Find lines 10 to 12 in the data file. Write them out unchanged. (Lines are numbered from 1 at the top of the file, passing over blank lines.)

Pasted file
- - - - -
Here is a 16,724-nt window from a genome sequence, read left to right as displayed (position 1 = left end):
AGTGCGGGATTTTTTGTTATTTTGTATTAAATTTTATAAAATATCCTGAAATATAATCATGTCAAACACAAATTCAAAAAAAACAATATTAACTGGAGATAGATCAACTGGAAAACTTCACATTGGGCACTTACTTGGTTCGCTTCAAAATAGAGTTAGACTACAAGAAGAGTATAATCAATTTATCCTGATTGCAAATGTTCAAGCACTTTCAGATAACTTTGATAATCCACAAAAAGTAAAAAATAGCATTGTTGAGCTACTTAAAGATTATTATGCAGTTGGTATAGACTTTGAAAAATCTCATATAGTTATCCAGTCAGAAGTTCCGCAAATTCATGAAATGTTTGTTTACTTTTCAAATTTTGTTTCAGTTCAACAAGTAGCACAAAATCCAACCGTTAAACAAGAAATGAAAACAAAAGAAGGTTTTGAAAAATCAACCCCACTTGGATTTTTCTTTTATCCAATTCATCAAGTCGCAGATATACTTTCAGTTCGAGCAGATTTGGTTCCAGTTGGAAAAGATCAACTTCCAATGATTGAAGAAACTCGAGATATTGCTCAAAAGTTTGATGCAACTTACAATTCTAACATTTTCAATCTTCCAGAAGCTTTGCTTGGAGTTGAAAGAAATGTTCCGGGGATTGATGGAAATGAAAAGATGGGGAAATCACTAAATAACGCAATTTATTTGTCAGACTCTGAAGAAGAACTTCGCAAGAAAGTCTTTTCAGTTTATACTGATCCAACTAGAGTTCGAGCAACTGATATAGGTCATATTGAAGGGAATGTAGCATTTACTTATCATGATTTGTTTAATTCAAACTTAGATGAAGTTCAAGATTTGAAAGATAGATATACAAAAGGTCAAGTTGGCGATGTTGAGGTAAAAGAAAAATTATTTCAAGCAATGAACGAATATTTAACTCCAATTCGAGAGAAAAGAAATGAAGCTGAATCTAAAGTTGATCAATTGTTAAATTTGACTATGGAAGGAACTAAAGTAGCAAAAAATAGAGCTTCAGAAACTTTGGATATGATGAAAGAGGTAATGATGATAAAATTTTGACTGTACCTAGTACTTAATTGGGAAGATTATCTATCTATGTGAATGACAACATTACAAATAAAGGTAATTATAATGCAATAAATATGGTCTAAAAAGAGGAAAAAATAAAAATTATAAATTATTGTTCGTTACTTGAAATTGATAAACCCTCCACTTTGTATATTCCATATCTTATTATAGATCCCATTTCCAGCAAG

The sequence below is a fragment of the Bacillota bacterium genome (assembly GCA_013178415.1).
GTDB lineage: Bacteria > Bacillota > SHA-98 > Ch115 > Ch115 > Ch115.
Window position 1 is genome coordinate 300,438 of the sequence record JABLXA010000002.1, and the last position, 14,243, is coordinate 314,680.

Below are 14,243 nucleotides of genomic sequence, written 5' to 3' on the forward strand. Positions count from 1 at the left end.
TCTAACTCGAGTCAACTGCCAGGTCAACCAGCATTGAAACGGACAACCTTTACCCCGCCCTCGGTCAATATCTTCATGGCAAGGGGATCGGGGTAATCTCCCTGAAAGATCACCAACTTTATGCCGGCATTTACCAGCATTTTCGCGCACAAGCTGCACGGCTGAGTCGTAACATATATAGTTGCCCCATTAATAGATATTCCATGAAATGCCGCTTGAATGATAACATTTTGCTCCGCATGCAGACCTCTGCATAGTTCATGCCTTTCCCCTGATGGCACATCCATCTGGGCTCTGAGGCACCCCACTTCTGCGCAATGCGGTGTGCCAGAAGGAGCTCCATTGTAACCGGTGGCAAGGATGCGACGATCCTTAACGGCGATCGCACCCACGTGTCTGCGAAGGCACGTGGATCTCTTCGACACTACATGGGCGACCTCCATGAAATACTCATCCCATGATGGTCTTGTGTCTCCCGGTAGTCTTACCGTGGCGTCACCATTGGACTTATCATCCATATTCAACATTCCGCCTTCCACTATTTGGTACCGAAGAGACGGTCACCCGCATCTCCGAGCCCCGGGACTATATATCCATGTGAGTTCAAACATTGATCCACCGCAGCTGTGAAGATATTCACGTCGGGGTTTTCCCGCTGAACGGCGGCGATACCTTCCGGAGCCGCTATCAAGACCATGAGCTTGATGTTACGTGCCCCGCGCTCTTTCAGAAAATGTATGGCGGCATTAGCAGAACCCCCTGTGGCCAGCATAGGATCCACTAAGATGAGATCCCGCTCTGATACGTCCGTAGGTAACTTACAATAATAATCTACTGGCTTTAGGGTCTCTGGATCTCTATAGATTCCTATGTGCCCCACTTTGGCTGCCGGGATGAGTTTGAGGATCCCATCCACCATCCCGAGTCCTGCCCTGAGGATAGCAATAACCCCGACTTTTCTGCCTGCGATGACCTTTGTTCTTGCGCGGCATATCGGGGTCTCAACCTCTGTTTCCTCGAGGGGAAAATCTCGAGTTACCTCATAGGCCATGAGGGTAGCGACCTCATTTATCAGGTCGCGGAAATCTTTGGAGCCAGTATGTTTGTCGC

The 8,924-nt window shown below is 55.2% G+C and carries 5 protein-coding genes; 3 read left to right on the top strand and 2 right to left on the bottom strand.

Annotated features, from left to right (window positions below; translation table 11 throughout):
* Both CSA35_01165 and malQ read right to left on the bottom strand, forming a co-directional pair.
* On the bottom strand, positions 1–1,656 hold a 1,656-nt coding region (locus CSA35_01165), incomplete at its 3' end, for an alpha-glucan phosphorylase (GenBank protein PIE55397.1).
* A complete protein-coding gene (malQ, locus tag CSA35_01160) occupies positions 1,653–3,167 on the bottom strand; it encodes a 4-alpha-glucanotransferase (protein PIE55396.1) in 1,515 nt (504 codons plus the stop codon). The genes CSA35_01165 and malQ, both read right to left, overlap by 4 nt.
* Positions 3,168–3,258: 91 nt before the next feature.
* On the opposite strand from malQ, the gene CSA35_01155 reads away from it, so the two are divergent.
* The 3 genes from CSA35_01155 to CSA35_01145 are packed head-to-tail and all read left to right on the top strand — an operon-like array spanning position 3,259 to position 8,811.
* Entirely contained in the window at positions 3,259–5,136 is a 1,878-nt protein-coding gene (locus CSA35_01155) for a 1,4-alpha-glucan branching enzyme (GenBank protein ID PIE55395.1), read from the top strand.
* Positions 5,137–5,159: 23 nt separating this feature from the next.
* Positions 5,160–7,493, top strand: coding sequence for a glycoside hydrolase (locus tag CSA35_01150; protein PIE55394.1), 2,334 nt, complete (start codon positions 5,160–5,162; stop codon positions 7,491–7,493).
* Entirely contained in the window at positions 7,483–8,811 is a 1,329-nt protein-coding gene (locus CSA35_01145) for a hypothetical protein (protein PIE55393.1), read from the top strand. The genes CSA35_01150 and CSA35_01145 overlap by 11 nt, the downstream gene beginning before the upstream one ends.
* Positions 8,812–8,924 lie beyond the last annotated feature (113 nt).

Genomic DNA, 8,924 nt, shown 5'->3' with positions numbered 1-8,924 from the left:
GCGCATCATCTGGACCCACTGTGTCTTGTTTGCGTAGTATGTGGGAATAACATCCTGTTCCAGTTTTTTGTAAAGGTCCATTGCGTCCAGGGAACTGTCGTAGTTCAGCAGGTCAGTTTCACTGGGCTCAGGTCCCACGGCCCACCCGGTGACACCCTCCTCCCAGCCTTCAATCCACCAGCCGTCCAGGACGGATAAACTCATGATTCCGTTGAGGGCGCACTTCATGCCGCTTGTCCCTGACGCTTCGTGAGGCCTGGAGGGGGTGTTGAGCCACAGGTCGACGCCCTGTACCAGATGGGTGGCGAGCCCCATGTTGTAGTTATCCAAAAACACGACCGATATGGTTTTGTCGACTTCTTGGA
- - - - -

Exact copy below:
* Both CSA35_01165 and malQ read right to left on the bottom strand, forming a co-directional pair.
* On the bottom strand, positions 1–1,656 hold a 1,656-nt coding region (locus CSA35_01165), incomplete at its 3' end, for an alpha-glucan phosphorylase (GenBank protein PIE55397.1).
* A complete protein-coding gene (malQ, locus tag CSA35_01160) occupies positions 1,653–3,167 on the bottom strand; it encodes a 4-alpha-glucanotransferase (protein PIE55396.1) in 1,515 nt (504 codons plus the stop codon). The genes CSA35_01165 and malQ, both read right to left, overlap by 4 nt.